Web Miscellany: Compilation #109

Hello friends!

Happy Friday! I hope the week has been good to you. Any fun plans?

This week, I got into a debate with my boyfriend over who has “normal” thumbs. From the tip of my thumb to my first knuckle curves a bit, whereas his is flat. Everyone I’ve asked has the curve. Internet searches for “thumbs” shows an even split. Care to join in the absurdity? 🤪

This is the last of my pre-drafted posts, so things may be a bit quiet as I sort out my health. Or not. We’ll see!

I hope your week to come is a good one!

Food for thought

Hi there, can you I interest you in learning about how the US dollar has lost 98% of its purchasing power as a result of the Federal Reserve?

You see it, right? Your parents bought their first home while in college for a fraction of their annual salary, while the same home is now valued at ten times your annual salary and wholly unattainable? The cost of eggs, gas, tuition, and everything in between is far-outpacing our purchasing power. It’s not a coincidence and it’s not by accident. Here we go!

  1. The Federal Reserve monetizes the government’s debt. The Treasury issues bonds, sold at auction. The Fed buys the bonds, unsecured by any collateral. Their “check” isn’t backed by anything since FDR abandoned the gold standard in 1971. So when the Fed buys $1 million in bonds, that’s $1 million in new money into the economy.
  2. Then the Fed loans money to other banks. (Not-so-fun fact: the Fed is a network of privately owned banks — a private institution authorized by Congress to control the country’s money supply.) This money is created out of thin air by the Fed — and the Fed monetizes the banks’ debt, too.
  3. Fractional reserves. In a free market, banks wouldn’t loan funds they don’t have. But in our banking cartel, banks can create up to $9k in new money for every $1k in deposits. But it gets much worse…
    • If the funds from that $9k loan is deposited at a bank, then 90% of that deposit can be lent — $8,100 in new money. And so on and so on, creating a cycle of spontaneously created “money” that inflates the supply, making your money worth less each time. (I called it with the stimulus checks, but no one believed me…)
    • The Fed was created as a result of conspiring politicians and bankers who met at Jekyll Island to hatch their evil plot. And they’ve succeeded, remarkably. The Fed is the reason why our money is devalued. Full stop.

I’m personally trying to safeguard a portion of my assets from monetary debasement via Bitcoin, a deflationary currency with a limited supply and stringent controls in place to prevent market manipulation. As critics will be quick to rebut it is risky and speculative at this stage; however, if you understand the technology, you may come to believe that will soon evolve from a store of value to a recognized currency. If you’re into statistics, we’re likely in the early majority phase of market penetration. Bitcoin may or may not be the answer, but we’re following the path of the Weimar Republic, as well as modern-day Argentina, Zimbabwe, Turkey, and Venezuela, so the US dollar feels like the known risk. But what do I know? 🤷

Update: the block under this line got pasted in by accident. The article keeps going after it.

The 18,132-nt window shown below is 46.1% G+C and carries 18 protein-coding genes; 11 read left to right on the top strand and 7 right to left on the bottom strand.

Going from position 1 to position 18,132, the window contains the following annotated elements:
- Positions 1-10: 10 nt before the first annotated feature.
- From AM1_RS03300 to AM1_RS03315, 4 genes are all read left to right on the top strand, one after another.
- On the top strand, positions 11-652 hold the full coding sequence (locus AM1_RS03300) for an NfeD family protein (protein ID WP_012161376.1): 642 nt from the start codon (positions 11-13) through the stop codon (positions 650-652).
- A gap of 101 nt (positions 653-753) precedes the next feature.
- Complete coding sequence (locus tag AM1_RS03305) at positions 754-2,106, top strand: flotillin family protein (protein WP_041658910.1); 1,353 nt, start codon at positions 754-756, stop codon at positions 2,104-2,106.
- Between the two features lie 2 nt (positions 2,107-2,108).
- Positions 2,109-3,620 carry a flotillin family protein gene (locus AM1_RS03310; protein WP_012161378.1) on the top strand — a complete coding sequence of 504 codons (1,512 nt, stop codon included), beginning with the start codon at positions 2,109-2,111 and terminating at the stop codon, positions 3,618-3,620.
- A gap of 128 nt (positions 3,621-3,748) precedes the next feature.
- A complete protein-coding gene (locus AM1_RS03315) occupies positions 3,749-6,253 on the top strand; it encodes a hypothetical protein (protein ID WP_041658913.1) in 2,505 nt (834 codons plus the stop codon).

Something actionable

Don’t ask a question if the answer won’t change your behavior.

Asking such question is often a sign you’re circling and seeking more information to put off making a decision. I am repeatedly guilty of this.

Another angle is that if you’re heading into a confrontation with someone, you should go in knowing what you want them to do. For example: “I want them to apologize for x” or “I want them to stop checking their phone when we’re on talking.” Aiming for a behavioral change will get better results.

If your friend or partner “understands” how you feel without changing their behavior, will you be satisfied? Probably not. Work with them to adjust actions, rather than just words.

As Mr. Rogers would say, “There’s a world of difference between insisting on someone’s doing something and establishing an atmosphere in which that person can grow into wanting to do it.”

Just for fun

Brazil fact of the day: “The Northernmost part of Brazil is closer to Canada than it is to the Southernmost part of Brazil”

Meme of the week

There has got to be some symbolism here. 🦅

9 thoughts on “Web Miscellany: Compilation #109

  1. Curvy thumb girl right here! LOL! And the bit about Brazil and Canada — wowzers! Thanks for the smiles this morning, Erin — sending healing thoughts your way! xoxoxo!

    Liked by 2 people

  2. I had to read that fact about Brazil a few times to get it. Wow – that’s such an interesting perspective. I’m a curvy thumb too. And I love the something actionable. That Mr. Rogers quote is great!! Happy weekend, Erin! I’m sending great thoughts for good health! ❤

    Liked by 1 person

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